Worms, an advanced supercomputer, an artificial retina experiment and more arrived at the International Space Station on a Cygnus cargo ship Monday (Feb. 22) after a two-day spaceflight.
The Northrop Grumman Cygnus NG-15 spacecraft bearing these experiments and more than 8,200 lbs. (3,719 kilograms) of supplies pulled up to orbiting complex at 4:38 a.m. EST (0938 GMT). The spacecraft is named after Katherine Johnson, a Black NASA mathematician and "Hidden Figure" best known for assisting with the first human moon-landing mission, Apollo 11, in 1969.
Expedition 64 astronaut and flight engineer Soichi Noguchi, of the Japanese Aerospace Exploration Agency, caught the S.S. Katherine Johnson using the robotic Canadarm2. Assisting him was NASA Expedition 64 astronaut and flight engineer Michael Hopkins, NASA said in an update (opens in new tab). Activities were also carried live on NASA Television.
Video: Watch the Antares rocket launch of Cygnus NG-15! (opens in new tab)
Related: Private Antares rocket & Cygnus explained (infographic)
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At 7:16 EST (11:16 GMT), ground controllers berthed the spacecraft to the Earth-facing port of the Unity module, where it was locked into place for a mission that will last until May, NASA said in a second update (opens in new tab) on the spacecraft.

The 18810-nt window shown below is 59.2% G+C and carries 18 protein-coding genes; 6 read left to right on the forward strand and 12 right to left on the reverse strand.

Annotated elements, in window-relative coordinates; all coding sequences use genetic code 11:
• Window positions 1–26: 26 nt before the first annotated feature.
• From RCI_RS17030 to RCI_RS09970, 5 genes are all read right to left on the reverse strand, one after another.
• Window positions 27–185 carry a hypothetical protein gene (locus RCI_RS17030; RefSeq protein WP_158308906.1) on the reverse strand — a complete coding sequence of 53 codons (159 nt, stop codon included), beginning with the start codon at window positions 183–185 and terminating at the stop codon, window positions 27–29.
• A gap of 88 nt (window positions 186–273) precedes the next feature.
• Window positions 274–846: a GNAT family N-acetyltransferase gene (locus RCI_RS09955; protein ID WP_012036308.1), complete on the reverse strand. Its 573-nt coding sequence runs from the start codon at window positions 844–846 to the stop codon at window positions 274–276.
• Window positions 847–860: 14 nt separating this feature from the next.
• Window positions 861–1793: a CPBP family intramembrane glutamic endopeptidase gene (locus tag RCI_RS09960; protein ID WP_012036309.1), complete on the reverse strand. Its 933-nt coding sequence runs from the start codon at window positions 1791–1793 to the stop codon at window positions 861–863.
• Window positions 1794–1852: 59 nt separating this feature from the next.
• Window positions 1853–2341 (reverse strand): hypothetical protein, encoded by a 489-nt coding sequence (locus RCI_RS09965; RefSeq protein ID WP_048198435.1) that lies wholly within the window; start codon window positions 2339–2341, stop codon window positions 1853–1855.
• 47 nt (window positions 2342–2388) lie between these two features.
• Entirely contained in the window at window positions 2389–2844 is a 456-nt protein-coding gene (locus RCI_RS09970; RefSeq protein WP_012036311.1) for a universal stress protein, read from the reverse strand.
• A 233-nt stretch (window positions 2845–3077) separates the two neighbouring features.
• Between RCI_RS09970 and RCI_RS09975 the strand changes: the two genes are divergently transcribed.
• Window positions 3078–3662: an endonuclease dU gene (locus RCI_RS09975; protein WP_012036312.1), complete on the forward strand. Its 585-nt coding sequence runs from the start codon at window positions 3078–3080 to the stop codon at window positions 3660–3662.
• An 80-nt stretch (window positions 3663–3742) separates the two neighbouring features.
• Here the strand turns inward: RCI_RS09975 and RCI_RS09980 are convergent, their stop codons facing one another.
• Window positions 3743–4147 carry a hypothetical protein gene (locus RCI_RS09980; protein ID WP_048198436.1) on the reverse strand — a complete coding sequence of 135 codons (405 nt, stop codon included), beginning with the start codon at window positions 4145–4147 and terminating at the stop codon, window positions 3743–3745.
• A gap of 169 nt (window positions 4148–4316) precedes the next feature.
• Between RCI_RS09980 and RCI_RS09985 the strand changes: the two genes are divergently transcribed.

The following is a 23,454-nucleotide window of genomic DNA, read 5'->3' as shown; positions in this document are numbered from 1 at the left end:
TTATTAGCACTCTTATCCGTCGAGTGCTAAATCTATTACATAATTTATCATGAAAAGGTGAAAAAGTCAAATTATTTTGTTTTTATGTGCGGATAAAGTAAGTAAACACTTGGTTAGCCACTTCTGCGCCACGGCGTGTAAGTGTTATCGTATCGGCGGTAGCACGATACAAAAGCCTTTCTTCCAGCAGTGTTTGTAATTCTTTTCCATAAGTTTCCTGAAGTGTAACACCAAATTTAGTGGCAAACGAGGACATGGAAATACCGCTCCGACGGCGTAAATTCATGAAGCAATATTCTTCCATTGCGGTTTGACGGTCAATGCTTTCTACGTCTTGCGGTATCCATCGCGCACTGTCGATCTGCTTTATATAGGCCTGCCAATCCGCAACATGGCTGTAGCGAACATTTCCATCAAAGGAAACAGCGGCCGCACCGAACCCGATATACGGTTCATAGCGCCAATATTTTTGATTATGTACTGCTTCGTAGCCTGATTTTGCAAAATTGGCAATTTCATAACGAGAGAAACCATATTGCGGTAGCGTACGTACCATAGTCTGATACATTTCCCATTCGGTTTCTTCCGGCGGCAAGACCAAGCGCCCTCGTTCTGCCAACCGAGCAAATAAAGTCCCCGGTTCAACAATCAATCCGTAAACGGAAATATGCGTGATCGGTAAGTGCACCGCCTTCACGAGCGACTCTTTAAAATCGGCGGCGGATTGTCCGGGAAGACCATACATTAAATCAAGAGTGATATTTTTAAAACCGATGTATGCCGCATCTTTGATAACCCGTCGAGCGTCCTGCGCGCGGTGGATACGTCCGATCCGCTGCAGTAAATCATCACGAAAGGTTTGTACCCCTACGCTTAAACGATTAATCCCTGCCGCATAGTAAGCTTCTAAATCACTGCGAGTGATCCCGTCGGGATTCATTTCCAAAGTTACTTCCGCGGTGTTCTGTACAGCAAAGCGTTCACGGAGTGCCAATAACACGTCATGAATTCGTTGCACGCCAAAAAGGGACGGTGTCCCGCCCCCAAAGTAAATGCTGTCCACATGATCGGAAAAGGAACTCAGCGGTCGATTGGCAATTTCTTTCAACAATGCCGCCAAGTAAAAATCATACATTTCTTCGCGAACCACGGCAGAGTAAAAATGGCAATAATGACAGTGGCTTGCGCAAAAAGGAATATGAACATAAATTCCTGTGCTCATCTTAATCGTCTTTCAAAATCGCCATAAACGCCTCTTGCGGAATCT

Cygnus spent a little less than two days journeying to its destination after launching on a Northrop Grumman Antares rocket from Pad 0A of the Mid-Atlantic Regional Spaceport at NASA's Wallops Flight Facility in Virginia on Saturday (Feb. 20).
The experiments it launched included an investigation concerning worm muscle strength, an artificial retina experiment, and the SpaceBorne Computer-2 from Hewlett Packard Enterprise, the latter of which aims to reduce the amount of data sent to the ground by processing more information in orbit.
The ISS astronauts will unload everything from Cygnus and eventually reload it with trash, ahead of its departure in May. When the last Cygnus spacecraft left the space station in January, it hosted the latest of a series of experiments to investigate behavior of fire in space, called Saffire V. It also tested high-speed 5G communications before burning up in Earth's atmosphere, as planned.
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